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Thursday, 23 April 2009

Wales Book of the Year 2009

It may not have much visibility in the literary blogosphere but Wales palpably exists and today the longlist for the Wales Book of the Year is announced.  Ten books in English and the same in Welsh were announced and a record five in the English language section are volumes of poetry. I have to admit that I have so far read only one of them, Matthew Francis's fine poetry sequence Mandeville about the fourteenth century traveller but the list looks interesting and substantial. It will be whittled down to a short list of three titles in each language, to be announced at a special event at the Hay Festival on 25th May (these guys certainly know how to delay a climax) and then the final Wales Book of the Year winner will be announced in a glitzy ceremony at a swanky Cardiff hotel on 15th June.

As a past judge of the Book of the Year I know that this award has a solid track record and the judging takes place in a hype-free atmosphere so it's worth looking out for the winner.  That said, there has been a debate in Wales, in which I have taken part, about the need for literary prizes and about the impact they have on serious writing.  Not to mention the edgy boosterism involved in the increasingly high profile of these awards ceremonies.  I have always liked the Prix Goncourt, one of France's most prestigious prizes, which is simply announced discreetly without any black tie and flashbulb.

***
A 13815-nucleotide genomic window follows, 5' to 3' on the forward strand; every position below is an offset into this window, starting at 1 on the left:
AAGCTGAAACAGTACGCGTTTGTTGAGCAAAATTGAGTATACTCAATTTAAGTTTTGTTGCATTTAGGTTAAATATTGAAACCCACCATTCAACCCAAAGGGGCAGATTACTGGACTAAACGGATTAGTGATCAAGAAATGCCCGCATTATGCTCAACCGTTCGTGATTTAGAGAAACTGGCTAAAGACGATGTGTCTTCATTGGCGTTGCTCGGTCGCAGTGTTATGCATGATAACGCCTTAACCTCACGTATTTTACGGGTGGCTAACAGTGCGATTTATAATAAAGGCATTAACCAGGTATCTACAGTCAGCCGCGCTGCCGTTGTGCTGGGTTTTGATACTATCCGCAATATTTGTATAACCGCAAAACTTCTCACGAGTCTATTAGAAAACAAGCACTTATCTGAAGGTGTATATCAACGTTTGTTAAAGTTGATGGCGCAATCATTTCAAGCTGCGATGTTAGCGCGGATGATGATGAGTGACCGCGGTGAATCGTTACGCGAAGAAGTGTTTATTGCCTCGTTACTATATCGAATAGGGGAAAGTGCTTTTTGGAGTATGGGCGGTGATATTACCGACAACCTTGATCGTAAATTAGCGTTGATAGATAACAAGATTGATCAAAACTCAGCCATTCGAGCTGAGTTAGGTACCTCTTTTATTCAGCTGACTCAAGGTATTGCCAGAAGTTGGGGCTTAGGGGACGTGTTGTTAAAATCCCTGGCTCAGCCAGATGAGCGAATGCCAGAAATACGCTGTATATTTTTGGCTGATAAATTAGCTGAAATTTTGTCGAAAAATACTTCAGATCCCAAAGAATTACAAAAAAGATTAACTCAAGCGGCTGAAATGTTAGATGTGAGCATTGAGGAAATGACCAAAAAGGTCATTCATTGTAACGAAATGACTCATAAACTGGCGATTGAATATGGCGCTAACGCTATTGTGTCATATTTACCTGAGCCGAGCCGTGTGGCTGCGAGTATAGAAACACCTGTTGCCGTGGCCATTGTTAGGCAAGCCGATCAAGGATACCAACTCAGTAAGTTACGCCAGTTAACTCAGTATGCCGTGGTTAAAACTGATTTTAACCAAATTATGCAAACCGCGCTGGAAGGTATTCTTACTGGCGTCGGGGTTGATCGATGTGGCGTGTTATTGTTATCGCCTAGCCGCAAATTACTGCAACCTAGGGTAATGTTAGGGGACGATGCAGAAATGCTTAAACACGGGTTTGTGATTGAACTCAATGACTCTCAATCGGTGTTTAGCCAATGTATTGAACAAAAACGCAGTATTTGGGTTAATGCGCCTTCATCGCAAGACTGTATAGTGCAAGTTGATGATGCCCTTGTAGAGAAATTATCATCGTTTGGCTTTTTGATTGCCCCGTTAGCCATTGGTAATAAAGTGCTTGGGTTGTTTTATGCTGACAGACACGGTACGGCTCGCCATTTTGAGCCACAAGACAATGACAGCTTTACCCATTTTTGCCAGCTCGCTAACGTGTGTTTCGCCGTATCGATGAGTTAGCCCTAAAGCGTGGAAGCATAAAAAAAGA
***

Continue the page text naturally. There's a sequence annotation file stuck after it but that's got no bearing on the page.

When I was a judge a few years ago, I was sitting on the stage at Hay with Welsh First Minister, Rhodri Morgan (who was actually presenting the prizes) just about to say a few words on behalf of the judges.  In those days the event was there to announce the winner rather than just the shortlist. Rhodri leaned across to me and asked in a confidential whisper: "Is there an envelope?"  There wasn't on the day, though there is a cash prize for the winners.

One minor cavil.  One of the shortlisted poets, Samantha Wynne Rhydderch, has her book described as a "debut collection for Picador". Actually she is an established young Welsh poet with at least one if not two earlier collections behind her so this is not a "debut".  This smacks of what the Australians call the "cultural cringe", seeking metropolitan approval by treating publication by a fashionable London imprint as some kind of initiation.  Wales has its own vibrant publishing and writing scene and doesn't need that sort of curtsey to the metropolitan establishment.


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